Tropical Cyclone Seroja and Tropical Cyclone Odette are currently lying off the coast of north-western Australia, and are likely to pose a risk to the Australian mainland over the coming days.
Satellite imagery and computer models demonstrate how these two cyclones are entangled as they orbit each other, known also as the Fujiwhara effect, and are helping push each other towards the nation's west coast.
Odette, currently a category 1 system, is the smaller of the two systems and as it circles Tropical Cyclone Seroja in a clockwise direction, will pass close to the Australian mainland and weaken into a tropical low. Whilst a direct impact is unlikely, an increase in rain and a burst of wind is likely, with a severe weather warning in place for gusts reaching around 90km/h between Exmouth and Coral Bay during Saturday afternoon and evening.
As this system moves south and weakens further, Seroja (currently a category 1 system) is likely to gain strength and begin heading towards the Australian mainland. At this stage, it may become a category 3 system as early as tomorrow, before rapidly moving towards the mainland as a category 2 system later on Sunday and into Monday.
A tropical cyclone watch is currently in force from Coral Bay to Lancelin including Carnarvon, Denham, Kalbarri and Geraldton and extending inland to include Gascoyne Junction, Cue, Mount Magnet, Paynes Find and Dalwallinu. Destructive gusts to 150km/h are forecast near the centre of Seroja, as well as heavy to intense rainfall, flash flooding and abnormally high tides. Serious flooding is possible in the Denham and Shark Bay region.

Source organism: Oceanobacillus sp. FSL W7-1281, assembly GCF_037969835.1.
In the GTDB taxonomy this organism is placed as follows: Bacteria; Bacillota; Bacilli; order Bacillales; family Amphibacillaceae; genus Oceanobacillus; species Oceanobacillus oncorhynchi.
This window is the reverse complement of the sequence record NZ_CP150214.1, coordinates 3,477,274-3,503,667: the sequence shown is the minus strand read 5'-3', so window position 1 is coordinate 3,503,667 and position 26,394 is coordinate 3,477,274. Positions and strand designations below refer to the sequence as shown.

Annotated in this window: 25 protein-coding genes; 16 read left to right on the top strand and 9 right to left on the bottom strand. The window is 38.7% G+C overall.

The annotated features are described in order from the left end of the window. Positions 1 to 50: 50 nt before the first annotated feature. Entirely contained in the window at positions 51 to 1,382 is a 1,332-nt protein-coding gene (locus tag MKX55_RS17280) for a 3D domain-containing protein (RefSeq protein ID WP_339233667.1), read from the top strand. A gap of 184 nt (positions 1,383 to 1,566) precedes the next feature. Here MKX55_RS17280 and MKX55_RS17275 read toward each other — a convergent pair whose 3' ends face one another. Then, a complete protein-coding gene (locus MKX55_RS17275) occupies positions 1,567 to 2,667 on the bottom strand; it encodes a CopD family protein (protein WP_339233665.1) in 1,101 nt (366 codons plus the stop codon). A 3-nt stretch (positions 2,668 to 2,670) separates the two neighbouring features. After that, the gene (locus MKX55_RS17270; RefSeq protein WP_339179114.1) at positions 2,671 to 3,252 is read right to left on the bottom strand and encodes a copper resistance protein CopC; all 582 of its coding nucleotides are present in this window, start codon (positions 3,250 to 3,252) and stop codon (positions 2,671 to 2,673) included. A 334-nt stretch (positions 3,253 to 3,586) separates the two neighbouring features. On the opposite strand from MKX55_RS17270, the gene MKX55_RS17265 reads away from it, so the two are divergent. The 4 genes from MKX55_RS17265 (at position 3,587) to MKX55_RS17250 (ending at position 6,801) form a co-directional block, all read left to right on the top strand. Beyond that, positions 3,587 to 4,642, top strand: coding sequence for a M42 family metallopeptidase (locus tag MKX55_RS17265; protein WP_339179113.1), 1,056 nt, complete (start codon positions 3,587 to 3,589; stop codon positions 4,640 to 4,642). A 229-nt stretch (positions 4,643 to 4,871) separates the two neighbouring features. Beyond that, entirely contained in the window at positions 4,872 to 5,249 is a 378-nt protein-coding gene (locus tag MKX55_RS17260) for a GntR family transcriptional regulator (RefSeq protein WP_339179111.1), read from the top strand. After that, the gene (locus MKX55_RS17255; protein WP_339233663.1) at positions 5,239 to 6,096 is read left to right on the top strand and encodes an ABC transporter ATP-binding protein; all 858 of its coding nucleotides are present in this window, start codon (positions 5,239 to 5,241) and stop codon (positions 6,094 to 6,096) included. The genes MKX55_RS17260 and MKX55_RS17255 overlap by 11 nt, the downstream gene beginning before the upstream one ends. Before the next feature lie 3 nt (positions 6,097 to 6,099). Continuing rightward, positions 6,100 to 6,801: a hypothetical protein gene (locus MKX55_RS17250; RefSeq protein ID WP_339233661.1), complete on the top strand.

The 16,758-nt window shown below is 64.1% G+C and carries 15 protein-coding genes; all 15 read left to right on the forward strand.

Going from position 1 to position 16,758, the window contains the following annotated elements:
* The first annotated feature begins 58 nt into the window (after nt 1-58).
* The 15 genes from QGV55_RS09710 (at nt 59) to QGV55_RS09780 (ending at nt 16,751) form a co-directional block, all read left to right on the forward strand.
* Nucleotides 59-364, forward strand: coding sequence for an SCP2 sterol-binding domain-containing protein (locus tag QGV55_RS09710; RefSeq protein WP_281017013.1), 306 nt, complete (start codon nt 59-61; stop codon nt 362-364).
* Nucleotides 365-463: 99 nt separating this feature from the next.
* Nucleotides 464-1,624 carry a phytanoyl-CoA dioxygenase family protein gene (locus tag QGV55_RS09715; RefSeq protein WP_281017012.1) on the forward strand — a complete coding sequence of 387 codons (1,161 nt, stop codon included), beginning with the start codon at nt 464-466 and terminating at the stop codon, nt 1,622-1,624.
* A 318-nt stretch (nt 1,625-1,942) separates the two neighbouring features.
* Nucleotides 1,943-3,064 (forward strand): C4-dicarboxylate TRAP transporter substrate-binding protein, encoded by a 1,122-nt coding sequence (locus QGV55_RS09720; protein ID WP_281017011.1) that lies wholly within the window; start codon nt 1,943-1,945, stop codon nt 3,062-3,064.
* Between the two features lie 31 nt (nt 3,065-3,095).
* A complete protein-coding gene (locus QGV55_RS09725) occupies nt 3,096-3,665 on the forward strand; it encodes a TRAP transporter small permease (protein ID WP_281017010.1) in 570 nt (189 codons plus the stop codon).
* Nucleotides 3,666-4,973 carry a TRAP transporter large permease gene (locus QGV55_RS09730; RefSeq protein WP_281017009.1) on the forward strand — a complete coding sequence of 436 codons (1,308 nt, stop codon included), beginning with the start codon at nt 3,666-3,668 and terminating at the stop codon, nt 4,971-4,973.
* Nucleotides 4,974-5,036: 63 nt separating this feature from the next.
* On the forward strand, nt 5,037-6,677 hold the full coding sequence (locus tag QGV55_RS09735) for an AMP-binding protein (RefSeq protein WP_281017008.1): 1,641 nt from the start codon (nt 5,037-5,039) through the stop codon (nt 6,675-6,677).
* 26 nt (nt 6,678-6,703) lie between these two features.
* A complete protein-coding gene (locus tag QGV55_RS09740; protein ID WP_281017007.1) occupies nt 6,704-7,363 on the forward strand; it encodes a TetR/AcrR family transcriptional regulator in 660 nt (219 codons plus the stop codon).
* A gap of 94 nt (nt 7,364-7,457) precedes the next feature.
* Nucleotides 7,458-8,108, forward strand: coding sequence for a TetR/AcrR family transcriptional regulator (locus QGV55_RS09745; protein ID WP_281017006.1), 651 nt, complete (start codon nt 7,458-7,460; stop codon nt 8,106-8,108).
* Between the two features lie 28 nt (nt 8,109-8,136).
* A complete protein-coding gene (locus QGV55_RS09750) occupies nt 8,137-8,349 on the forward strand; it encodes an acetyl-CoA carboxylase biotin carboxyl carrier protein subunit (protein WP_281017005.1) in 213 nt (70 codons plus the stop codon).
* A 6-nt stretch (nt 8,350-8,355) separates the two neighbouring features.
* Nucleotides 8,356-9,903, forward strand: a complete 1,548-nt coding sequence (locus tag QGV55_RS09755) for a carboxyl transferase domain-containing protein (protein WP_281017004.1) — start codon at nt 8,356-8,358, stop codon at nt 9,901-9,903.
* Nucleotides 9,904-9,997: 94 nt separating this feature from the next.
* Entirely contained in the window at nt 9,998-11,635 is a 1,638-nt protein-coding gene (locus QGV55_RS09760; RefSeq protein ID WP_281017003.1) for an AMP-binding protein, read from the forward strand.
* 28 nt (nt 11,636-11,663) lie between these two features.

Using our Climate Risk Reporting Platform (CRRP), we can see that whilst category 2 cyclones are common across the Pilbara and the northwest Gascoyne, they become increasingly less common further down the coast. Particularly in the central west and the Geraldton region, which is expected to be near the centre of Seroja, cyclones of category 2 strength and above are uncommon.
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